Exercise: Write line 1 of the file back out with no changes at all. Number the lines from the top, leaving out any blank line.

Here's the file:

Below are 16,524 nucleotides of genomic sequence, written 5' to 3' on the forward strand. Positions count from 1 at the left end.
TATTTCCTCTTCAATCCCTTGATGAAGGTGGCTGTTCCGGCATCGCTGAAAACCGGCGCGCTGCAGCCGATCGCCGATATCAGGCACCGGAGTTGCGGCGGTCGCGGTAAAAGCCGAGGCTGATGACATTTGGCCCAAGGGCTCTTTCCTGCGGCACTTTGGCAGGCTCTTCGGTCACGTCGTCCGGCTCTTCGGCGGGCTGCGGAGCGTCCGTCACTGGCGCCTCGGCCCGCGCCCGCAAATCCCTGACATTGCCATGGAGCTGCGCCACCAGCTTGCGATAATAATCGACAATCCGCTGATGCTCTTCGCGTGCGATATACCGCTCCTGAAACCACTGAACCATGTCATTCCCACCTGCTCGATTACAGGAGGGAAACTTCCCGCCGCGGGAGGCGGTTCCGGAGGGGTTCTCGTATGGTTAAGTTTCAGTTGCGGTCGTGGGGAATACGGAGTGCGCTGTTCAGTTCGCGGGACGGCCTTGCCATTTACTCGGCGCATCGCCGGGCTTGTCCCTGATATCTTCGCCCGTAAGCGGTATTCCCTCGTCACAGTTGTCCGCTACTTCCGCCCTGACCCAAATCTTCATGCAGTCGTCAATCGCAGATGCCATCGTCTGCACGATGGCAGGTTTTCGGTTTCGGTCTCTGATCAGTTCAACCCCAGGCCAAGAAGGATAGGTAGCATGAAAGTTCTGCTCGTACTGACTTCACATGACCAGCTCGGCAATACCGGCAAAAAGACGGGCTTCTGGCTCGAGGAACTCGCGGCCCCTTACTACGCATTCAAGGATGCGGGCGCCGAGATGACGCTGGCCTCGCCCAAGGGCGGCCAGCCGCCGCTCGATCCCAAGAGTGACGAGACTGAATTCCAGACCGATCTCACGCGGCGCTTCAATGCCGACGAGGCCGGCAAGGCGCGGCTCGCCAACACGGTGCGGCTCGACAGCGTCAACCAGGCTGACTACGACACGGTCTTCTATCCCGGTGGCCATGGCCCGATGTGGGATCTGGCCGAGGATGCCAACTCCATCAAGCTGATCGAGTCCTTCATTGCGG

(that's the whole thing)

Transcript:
Below are 16,524 nucleotides of genomic sequence, written 5' to 3' on the forward strand. Positions count from 1 at the left end.